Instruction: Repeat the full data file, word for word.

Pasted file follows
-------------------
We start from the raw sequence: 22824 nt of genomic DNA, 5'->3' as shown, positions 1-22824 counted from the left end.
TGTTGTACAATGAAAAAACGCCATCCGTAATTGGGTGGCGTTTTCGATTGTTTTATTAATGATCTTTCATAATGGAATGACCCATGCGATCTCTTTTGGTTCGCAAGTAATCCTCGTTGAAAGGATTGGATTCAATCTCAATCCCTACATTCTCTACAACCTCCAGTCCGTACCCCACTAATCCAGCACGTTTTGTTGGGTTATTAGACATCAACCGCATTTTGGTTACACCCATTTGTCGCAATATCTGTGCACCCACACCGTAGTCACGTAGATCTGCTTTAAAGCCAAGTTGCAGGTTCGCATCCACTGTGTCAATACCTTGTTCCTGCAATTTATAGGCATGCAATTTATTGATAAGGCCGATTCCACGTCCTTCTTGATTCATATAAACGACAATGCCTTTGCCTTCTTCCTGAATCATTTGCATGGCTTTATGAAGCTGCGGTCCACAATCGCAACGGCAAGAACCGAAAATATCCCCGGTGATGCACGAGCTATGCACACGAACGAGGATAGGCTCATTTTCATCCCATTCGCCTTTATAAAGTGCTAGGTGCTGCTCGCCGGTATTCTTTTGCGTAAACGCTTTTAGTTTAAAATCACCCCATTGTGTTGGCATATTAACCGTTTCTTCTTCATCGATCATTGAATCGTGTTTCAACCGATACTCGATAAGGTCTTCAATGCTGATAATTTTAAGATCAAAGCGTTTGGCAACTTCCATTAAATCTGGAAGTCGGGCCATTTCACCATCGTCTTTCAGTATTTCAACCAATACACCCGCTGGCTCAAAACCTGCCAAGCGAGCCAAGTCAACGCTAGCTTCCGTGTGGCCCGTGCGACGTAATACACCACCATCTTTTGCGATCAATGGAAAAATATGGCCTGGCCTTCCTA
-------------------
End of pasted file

We start from the raw sequence: 22824 nt of genomic DNA, 5'->3' as shown, positions 1-22824 counted from the left end.
TGTTGTACAATGAAAAAACGCCATCCGTAATTGGGTGGCGTTTTCGATTGTTTTATTAATGATCTTTCATAATGGAATGACCCATGCGATCTCTTTTGGTTCGCAAGTAATCCTCGTTGAAAGGATTGGATTCAATCTCAATCCCTACATTCTCTACAACCTCCAGTCCGTACCCCACTAATCCAGCACGTTTTGTTGGGTTATTAGACATCAACCGCATTTTGGTTACACCCATTTGTCGCAATATCTGTGCACCCACACCGTAGTCACGTAGATCTGCTTTAAAGCCAAGTTGCAGGTTCGCATCCACTGTGTCAATACCTTGTTCCTGCAATTTATAGGCATGCAATTTATTGATAAGGCCGATTCCACGTCCTTCTTGATTCATATAAACGACAATGCCTTTGCCTTCTTCCTGAATCATTTGCATGGCTTTATGAAGCTGCGGTCCACAATCGCAACGGCAAGAACCGAAAATATCCCCGGTGATGCACGAGCTATGCACACGAACGAGGATAGGCTCATTTTCATCCCATTCGCCTTTATAAAGTGCTAGGTGCTGCTCGCCGGTATTCTTTTGCGTAAACGCTTTTAGTTTAAAATCACCCCATTGTGTTGGCATATTAACCGTTTCTTCTTCATCGATCATTGAATCGTGTTTCAACCGATACTCGATAAGGTCTTCAATGCTGATAATTTTAAGATCAAAGCGTTTGGCAACTTCCATTAAATCTGGAAGTCGGGCCATTTCACCATCGTCTTTCAGTATTTCAACCAATACACCCGCTGGCTCAAAACCTGCCAAGCGAGCCAAGTCAACGCTAGCTTCCGTGTGGCCCGTGCGACGTAATACACCACCATCTTTTGCGATCAATGGAAAAATATGGCCTGGCCTTCCTA